Gardener mauled by dogs still in ICU

Time of article published Dec 8, 2006

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By Sholain Govender and Janine du Plessis

The Hartbeespoort gardener who was mauled by two Staffordshire bull terriers earlier this week during an epileptic fit remains in the intensive care unit of the George Mukhari Hospital.

Hospital spokesperson Nolo Bashe said Dampie Tladi's condition had not changed. He has a damaged eye, nose and lip. His scalp was also torn in the attack.

"He will need skin grafts but there is no indication of when that will be," Bashe said.

Tladi, 60, was attacked as he arrived for work early on Tuesday morning. It is believed he had a fit as he entered the property. The two dogs then attacked him.

His employer of eight years and owner of the two champion Staffordshire bull terriers, Riette Steyn, was arrested on Wednesday on charges of keeping a vicious animal in a residential area, but was later released pending further investigation.

Asked for comment, Christine Kuch of the National Council of the SPCA said it was a police matter.

"The incident falls under the Animals Matters Amendment Act which is enforced by the police. There was no cruelty to animals - the cruelty was towards the man."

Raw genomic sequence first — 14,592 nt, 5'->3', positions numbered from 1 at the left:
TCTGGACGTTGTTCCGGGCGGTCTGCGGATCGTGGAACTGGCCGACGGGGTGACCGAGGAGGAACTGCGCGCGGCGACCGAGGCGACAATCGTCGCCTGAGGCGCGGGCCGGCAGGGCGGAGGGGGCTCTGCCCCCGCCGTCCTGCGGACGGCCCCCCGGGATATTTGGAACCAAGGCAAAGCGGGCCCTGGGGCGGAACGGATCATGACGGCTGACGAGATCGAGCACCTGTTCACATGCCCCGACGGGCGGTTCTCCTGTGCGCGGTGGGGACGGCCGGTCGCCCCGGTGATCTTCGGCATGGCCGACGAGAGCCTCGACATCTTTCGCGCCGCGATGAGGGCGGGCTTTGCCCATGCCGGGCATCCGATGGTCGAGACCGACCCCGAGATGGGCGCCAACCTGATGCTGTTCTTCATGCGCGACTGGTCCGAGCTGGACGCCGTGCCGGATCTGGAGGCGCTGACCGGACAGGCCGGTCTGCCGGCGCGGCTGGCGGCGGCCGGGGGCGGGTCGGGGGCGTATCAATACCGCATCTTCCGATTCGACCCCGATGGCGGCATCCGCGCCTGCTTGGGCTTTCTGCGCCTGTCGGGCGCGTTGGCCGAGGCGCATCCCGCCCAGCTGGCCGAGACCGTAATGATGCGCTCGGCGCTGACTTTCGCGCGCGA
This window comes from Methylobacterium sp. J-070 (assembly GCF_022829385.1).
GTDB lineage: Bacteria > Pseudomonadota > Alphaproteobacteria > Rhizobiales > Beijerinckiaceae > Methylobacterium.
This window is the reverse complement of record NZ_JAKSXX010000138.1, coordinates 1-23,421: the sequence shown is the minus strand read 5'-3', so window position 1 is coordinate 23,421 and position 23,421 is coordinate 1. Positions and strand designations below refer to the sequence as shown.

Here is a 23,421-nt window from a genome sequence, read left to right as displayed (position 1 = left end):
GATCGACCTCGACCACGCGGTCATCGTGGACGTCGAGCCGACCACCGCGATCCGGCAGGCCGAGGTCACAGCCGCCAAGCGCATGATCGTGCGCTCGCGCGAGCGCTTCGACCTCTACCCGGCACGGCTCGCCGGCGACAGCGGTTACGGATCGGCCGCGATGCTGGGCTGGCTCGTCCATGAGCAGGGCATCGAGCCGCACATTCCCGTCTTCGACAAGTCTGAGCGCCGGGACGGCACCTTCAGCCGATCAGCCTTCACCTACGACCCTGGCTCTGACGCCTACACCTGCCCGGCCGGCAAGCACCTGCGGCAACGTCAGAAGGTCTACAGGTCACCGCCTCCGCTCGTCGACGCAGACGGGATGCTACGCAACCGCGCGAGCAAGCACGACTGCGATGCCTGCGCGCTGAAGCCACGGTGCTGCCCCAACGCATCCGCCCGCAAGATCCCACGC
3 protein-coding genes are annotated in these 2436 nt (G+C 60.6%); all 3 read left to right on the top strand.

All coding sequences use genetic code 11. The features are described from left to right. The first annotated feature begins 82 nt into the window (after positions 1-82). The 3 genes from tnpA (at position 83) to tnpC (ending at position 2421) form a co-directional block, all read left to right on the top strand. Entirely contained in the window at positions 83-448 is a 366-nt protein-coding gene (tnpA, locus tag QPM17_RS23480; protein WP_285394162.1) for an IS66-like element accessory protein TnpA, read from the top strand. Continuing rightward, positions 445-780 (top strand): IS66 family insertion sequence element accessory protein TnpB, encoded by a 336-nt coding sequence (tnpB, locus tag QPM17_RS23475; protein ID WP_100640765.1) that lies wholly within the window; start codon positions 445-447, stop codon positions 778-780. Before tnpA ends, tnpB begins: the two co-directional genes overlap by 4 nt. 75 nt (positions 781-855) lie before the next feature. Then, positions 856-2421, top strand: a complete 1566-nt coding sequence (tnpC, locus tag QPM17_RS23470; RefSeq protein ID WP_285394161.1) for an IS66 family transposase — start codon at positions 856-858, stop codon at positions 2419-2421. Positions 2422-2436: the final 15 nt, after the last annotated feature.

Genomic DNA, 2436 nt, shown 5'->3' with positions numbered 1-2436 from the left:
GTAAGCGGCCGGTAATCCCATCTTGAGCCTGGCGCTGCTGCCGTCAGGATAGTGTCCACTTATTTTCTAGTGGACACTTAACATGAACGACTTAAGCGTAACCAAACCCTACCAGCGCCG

Owners must take responsibility for their pets or suffer the consequences, said Kuch.

"Owners are responsible for their animals. If their dog attacks someone there's no use saying it never happened before or they didn't think it would happen," she said.

A Pretoria veterinarian and accredited animal behavioural consultant (who wanted to remain anonymous) said the Animal Matters Amendment Act states that any damage caused to a human by an animal is the fault of the owner, who would be held legally accountable.

She said certain dogs were more aggressive than others. If people noticed that a puppy was aggressive at around three to four months, then it was possible that that dog had inherent aggression.

Dogs had a latent prey drive that dated back to their wild ancestors and severe, unnatural, movements could trigger this drive, she said.

The gardener is alleged to have suffered an epileptic fit before he was attacked. "Screaming awakes the latent prey drive."

She said the strong jaws of the more aggressive breeds would make any wound more severe. Such breeds included the Japanese Sharpei, Staffordshire bull terriers and pitbulls. Boerboels also had genes which made them more aggressive.

"Bylaws prescribe dogs must be kept on the owner's property, not be allowed to roam, and owners are responsible for the safety of people on their property, including workmen or domestic workers.

No decision had been made on the future of the dogs.

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